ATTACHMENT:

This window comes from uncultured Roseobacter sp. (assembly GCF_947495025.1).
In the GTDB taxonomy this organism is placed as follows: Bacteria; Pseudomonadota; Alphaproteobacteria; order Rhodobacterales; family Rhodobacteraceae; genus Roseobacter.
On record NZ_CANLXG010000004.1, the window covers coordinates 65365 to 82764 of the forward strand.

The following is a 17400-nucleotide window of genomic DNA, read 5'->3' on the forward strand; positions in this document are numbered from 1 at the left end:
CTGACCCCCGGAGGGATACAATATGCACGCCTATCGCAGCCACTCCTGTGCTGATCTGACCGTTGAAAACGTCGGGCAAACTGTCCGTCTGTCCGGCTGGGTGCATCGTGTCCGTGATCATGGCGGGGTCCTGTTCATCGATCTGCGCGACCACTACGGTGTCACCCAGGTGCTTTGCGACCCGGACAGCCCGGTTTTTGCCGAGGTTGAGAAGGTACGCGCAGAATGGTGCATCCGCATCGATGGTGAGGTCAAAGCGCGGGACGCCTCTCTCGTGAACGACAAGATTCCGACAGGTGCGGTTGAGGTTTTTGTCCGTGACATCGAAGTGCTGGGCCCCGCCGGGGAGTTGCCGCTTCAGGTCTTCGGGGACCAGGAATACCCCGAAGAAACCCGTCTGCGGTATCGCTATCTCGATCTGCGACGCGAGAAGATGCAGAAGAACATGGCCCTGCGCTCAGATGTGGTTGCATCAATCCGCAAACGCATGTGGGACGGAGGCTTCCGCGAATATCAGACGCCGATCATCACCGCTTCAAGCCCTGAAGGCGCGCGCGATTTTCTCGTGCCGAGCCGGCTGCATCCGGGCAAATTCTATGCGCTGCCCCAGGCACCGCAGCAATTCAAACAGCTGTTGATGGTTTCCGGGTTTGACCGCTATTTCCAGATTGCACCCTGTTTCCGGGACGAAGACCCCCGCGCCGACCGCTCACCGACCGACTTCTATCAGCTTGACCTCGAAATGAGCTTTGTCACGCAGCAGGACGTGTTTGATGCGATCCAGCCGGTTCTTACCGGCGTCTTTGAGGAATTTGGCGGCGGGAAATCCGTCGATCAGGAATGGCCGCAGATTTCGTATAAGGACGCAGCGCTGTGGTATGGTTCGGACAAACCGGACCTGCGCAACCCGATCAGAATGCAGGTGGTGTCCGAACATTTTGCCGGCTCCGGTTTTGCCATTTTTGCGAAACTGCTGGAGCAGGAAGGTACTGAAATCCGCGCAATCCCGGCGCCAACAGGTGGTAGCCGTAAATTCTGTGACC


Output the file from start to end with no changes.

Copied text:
This window comes from uncultured Roseobacter sp. (assembly GCF_947495025.1).
In the GTDB taxonomy this organism is placed as follows: Bacteria; Pseudomonadota; Alphaproteobacteria; order Rhodobacterales; family Rhodobacteraceae; genus Roseobacter.
On record NZ_CANLXG010000004.1, the window covers coordinates 65365 to 82764 of the forward strand.

The following is a 17400-nucleotide window of genomic DNA, read 5'->3' on the forward strand; positions in this document are numbered from 1 at the left end:
CTGACCCCCGGAGGGATACAATATGCACGCCTATCGCAGCCACTCCTGTGCTGATCTGACCGTTGAAAACGTCGGGCAAACTGTCCGTCTGTCCGGCTGGGTGCATCGTGTCCGTGATCATGGCGGGGTCCTGTTCATCGATCTGCGCGACCACTACGGTGTCACCCAGGTGCTTTGCGACCCGGACAGCCCGGTTTTTGCCGAGGTTGAGAAGGTACGCGCAGAATGGTGCATCCGCATCGATGGTGAGGTCAAAGCGCGGGACGCCTCTCTCGTGAACGACAAGATTCCGACAGGTGCGGTTGAGGTTTTTGTCCGTGACATCGAAGTGCTGGGCCCCGCCGGGGAGTTGCCGCTTCAGGTCTTCGGGGACCAGGAATACCCCGAAGAAACCCGTCTGCGGTATCGCTATCTCGATCTGCGACGCGAGAAGATGCAGAAGAACATGGCCCTGCGCTCAGATGTGGTTGCATCAATCCGCAAACGCATGTGGGACGGAGGCTTCCGCGAATATCAGACGCCGATCATCACCGCTTCAAGCCCTGAAGGCGCGCGCGATTTTCTCGTGCCGAGCCGGCTGCATCCGGGCAAATTCTATGCGCTGCCCCAGGCACCGCAGCAATTCAAACAGCTGTTGATGGTTTCCGGGTTTGACCGCTATTTCCAGATTGCACCCTGTTTCCGGGACGAAGACCCCCGCGCCGACCGCTCACCGACCGACTTCTATCAGCTTGACCTCGAAATGAGCTTTGTCACGCAGCAGGACGTGTTTGATGCGATCCAGCCGGTTCTTACCGGCGTCTTTGAGGAATTTGGCGGCGGGAAATCCGTCGATCAGGAATGGCCGCAGATTTCGTATAAGGACGCAGCGCTGTGGTATGGTTCGGACAAACCGGACCTGCGCAACCCGATCAGAATGCAGGTGGTGTCCGAACATTTTGCCGGCTCCGGTTTTGCCATTTTTGCGAAACTGCTGGAGCAGGAAGGTACTGAAATCCGCGCAATCCCGGCGCCAACAGGTGGTAGCCGTAAATTCTGTGACC